" That the fulphureous and aeri- stone. The quantity of air which al particles of the fire, fays Hales, was abforbed by the burning match, are lodged in many of those bodies was 198 cc.bic inches, equal to roth which it acts upon, and thereby con- part of the whole air in the vessel.” liderably augments their weight, is “I made the same experiment in very evident in minium or red iead, a leser vellel, which contained but which is observed to increas: in 594 cubic inches of air, in which weight about t'ath part in undergo- 150 cubic inches were absorbed ; ing the action of fire; the acquired i. e. full th part of the whole air re!h: of the minium indicating the in the receiver.”' Exp. 103. Hales ali ion of plenty oft fulphur in therefore had the same results from the speration : for fulphur, as it is his experiments that we have ; for found that most vigorouily on light, we know that there is about of so it is apt to reflect the strongest, pure air in atmospheric air. viz. the red rays. And that there The same author found a lighted is good store of air added to the ini- candle under a receiver, absorb the rium, I found by distilling first 1922 air and then go out. He found that grains of lead, from whencel otain the remaining air was infected, and ed only 7 cubic inches of air; but could not maintain combustion. from 1422 grains, which was a cu- .“ The candlı, says he, cannot be bic inch of red lead, there arose in lighted again in this infected air by the like space of time 34 cubic in- a burning glass." Exp. 106. He ches of air." Veg. Stat. Cap. 6. had likewise observed, as well as on Exp. 119.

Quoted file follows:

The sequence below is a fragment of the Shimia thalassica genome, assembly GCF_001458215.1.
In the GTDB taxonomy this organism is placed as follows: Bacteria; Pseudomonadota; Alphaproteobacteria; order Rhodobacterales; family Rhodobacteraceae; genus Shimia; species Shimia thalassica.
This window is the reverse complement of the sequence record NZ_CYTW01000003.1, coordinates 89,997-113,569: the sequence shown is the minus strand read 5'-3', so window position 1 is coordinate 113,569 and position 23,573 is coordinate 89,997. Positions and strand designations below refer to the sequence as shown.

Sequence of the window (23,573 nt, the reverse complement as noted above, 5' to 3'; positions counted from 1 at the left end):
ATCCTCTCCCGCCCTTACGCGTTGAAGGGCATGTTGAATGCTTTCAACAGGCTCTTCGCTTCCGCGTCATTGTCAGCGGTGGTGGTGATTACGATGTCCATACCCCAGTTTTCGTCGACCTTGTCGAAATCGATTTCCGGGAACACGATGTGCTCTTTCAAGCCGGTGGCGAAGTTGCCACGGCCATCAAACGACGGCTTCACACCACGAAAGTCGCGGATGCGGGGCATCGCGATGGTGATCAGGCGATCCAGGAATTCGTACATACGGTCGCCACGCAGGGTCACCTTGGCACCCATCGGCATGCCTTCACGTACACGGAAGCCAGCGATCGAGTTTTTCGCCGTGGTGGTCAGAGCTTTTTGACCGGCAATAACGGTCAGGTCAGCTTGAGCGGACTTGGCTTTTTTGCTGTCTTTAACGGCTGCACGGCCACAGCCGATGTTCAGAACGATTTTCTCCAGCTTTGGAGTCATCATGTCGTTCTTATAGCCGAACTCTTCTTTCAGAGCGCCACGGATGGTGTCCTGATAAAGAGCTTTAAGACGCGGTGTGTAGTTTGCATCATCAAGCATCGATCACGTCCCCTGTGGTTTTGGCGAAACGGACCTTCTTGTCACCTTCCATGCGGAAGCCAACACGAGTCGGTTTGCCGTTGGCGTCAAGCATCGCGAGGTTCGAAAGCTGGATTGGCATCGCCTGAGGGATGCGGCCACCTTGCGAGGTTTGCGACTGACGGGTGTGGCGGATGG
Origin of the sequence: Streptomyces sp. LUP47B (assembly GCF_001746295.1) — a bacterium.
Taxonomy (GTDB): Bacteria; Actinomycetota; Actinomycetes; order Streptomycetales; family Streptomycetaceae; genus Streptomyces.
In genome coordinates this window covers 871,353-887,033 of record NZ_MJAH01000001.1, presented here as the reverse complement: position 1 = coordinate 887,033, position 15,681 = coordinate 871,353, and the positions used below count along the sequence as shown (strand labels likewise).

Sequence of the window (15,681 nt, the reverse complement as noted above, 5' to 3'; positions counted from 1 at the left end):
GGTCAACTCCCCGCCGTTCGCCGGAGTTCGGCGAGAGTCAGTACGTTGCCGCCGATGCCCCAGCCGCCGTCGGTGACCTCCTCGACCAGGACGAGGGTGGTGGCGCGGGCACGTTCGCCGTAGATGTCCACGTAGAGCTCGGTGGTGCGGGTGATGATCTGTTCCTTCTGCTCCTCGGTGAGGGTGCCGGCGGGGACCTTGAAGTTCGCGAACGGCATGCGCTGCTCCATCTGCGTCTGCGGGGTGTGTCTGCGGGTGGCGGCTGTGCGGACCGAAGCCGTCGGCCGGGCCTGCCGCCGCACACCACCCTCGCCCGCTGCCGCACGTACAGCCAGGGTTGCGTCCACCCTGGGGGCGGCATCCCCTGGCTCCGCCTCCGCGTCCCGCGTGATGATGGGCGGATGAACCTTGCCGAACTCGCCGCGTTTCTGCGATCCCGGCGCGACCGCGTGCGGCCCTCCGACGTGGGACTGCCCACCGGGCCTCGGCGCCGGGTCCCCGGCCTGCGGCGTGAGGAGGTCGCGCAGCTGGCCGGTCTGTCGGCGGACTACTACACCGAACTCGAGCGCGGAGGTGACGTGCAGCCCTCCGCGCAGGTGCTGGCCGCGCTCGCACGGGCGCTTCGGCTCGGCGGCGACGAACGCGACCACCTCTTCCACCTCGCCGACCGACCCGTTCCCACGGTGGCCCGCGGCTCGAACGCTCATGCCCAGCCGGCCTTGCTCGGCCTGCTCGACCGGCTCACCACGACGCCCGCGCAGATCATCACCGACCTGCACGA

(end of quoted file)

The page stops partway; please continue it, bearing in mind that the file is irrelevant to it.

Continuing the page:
ther philosophers, that air was absorHales had also observed, 'that in bed in the process of refpiration. the combustion of sulphur, of phof- These experiments were known to phorus &c. there was an absorption all philosophers, and thus M. Lavoi. of air, a producrion of an acid, and fier explains himself with regard to an augmentation of weight. “ I'wo them in his Opufcules physiques et cny.. grains of phosphorus, says he, Exp. wiques. “ Hales thewed that air 54. easily melted at some distance “ contributed to the calcination of from the fire, flamed and filled the “ metals, and maintained that to it Tetort with white fumes, it absorbed " was owing the increased weight 3 cubic inches of air. A like quan. “ of metallic calces. He likewise tity of phosphorus fired in a large “ observed that the phosphorus, or : receiver expanded into a space e “ rather the pyrophorus of Hom.'